When cinematographer Juan Ruiz-Anchia, ASC, put together his Filmmakers Forum column for the upcoming November issue of American Cinematographer about his experience shooting the stylized live-action-CG hybrid film, Bunraku, he mentioned what an ambitious and experimental movie it was.
When I got to talking with him, Juan also described Bunraku as a sterling example of a filmmaking collaboration. He told me, as he describes in his column, how director Guy Moshe put together a team consisting of himself, co-producer Alex McDowell, production designer Chris Farmer, and visual effects supervisor Oliver Hotz to labor a couple of years to make the movie look like it was taking place in an Origami-style, bending paper universe. The effort was meant to evoke the feeling of watching a theatrical presentation in the style of the Japanese art form of the same name—Bunraku—that the movie pays homage to.
Moshe agrees on the importance of the group effort he enjoyed with his colleagues to achieving the unique vision he had for the film.
“It was a great collaboration—I had my vision for it coming in, but it was a bit abstract at first, which was intended to allow (his team) a certain freedom to explore within the boundaries of the universe I imagined,” Moshe explains. “The key department heads would come in with suggestions based on ideas we discussed, and I would weigh these possibilities and be able to determine the ‘rules’ of this universe. And then, those guys helped me flesh it all out and bring it to life. Our collective effort took the seed that was the original vision and made it really bloom.”
As Juan describes in his column, Bunraku is a colorful, exotic, action-fantasy built around the concept of ancient Japanese puppet theater. It’s filled with delicately choreographed martial arts battles that borrow from tales of the Samurai and the Old West, and a wild, flying camera without boundaries that carries the action from one scene to another in a non-traditional way. The virtual background is based on theatrical stylings and classic art, features unique, constantly changing skies, and was incredibly complicated and technically challenging to create.
In his column, Juan explains how he shot the live action on film on stages in Romania—this was over three years ago and he felt no available digital cameras were up to the task at the time. Since he covers that part of the story in detail, I decided to reach out to two colleagues he achieved unity with—director Guy Moshe, the mastermind of the whole thing, and visual effects supervisor Oliver Hotz, who oversaw the approximately 1,000 digital effects’ shots completed by his own company, Origami Digital of Los Angeles, as well as about 200 shots from other vendors. They explained the creation and evolution of the virtual Bunraku universe.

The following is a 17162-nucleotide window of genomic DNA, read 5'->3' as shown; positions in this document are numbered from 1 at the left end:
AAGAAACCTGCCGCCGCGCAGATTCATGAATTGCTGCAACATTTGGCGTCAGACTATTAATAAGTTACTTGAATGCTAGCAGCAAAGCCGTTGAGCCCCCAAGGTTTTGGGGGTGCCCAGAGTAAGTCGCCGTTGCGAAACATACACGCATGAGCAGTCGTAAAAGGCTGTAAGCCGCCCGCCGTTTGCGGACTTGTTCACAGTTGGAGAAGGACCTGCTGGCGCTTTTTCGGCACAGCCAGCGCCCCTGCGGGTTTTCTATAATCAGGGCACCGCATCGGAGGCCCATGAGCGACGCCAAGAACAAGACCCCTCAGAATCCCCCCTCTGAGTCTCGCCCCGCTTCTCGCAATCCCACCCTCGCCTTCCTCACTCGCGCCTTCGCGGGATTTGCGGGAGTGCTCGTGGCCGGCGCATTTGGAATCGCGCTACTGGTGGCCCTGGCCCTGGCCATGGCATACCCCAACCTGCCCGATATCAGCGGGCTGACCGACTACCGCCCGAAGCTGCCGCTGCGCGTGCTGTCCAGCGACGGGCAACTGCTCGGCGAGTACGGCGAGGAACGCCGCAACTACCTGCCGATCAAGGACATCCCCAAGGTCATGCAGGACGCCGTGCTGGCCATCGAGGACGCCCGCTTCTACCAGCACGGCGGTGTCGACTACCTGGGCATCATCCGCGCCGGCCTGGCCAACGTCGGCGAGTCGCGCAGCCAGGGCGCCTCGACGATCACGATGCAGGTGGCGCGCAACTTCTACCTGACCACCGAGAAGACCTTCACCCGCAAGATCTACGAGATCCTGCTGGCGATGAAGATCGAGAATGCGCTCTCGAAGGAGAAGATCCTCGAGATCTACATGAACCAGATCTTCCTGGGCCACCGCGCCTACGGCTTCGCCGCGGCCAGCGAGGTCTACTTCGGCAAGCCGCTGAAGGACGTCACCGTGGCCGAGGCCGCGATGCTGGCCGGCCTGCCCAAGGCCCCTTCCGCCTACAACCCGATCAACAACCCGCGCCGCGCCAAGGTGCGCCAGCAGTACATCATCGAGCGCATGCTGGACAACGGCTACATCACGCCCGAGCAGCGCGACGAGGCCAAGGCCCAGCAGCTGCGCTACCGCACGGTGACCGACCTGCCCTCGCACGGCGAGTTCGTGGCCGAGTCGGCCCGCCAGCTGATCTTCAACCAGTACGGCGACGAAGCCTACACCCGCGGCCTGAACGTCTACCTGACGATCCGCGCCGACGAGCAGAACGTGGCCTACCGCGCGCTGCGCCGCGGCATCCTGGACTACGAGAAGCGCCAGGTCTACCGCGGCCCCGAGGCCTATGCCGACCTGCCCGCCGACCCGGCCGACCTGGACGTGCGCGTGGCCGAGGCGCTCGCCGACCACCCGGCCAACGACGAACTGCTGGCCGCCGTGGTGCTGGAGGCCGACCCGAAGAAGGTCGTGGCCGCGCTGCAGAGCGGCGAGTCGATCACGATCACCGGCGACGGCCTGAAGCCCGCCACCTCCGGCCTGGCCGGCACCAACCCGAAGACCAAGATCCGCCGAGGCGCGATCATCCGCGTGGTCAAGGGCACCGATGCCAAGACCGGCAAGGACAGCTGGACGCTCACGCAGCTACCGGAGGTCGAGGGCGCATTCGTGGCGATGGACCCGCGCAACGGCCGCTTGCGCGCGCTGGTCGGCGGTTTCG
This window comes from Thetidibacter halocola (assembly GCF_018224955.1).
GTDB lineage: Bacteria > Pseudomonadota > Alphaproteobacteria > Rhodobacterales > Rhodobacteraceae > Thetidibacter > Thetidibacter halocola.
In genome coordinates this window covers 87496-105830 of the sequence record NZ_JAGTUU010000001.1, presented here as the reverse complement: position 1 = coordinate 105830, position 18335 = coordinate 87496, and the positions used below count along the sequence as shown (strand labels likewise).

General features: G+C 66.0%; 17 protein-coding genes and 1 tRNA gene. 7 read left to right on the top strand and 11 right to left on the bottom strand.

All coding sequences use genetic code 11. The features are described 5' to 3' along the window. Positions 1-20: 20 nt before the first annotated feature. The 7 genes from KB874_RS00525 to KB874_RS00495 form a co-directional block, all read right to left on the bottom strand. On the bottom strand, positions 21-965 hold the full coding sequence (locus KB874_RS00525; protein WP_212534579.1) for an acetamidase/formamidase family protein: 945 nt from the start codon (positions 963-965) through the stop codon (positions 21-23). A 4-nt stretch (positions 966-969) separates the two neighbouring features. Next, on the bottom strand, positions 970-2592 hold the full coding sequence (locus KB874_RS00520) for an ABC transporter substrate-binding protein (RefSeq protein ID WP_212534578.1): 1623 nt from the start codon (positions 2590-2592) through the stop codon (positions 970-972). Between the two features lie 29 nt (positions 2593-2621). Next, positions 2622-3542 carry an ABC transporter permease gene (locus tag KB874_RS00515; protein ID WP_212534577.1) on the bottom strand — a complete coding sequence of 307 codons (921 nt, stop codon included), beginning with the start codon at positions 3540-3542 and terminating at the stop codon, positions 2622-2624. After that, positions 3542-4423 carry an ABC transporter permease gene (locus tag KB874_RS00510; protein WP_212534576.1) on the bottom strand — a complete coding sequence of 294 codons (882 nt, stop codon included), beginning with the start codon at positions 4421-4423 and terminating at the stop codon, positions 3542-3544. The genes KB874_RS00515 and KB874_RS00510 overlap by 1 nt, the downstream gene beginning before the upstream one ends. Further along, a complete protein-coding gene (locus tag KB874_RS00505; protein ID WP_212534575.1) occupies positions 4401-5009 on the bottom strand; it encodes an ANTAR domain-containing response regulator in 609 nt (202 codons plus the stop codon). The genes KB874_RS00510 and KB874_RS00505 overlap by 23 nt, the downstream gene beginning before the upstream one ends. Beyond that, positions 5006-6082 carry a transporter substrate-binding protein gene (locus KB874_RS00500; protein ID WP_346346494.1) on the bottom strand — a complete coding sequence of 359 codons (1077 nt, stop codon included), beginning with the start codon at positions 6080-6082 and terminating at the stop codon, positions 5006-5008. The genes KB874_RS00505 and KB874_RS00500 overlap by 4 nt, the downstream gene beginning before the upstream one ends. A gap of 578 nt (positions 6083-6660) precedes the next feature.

Filmmakers say the design of the Bunraku universe took years to plan as Moshe and co-producer McDowell (also a production designer by trade) created the “folding universe” idea. Eventually, as his column will tell you, Juan shot the live action in such a way as to establish a unique, stylized color palette of evolving/changing hues through extensive use of lighting gels.
Moshe says the idea was to make the skies look as far from realistic as possible, and let “all the visuals be perceived as fake in the sense of clearly being an alternate reality, or rather, an artificial reality. I wanted it to look colorful, theatrical, holistic, based on early European paintings like German Expressionism, and so on. When I went back and studied that kind of art, I discovered something very interesting—those paintings were broken up into graphic lines. Like them, I wanted a graphic interpretation of reality. That’s where we came up with the theme of Origami art, which relies on geometric lines and also ties in with our story’s Japanese themes. That became the building block for this universe we created.”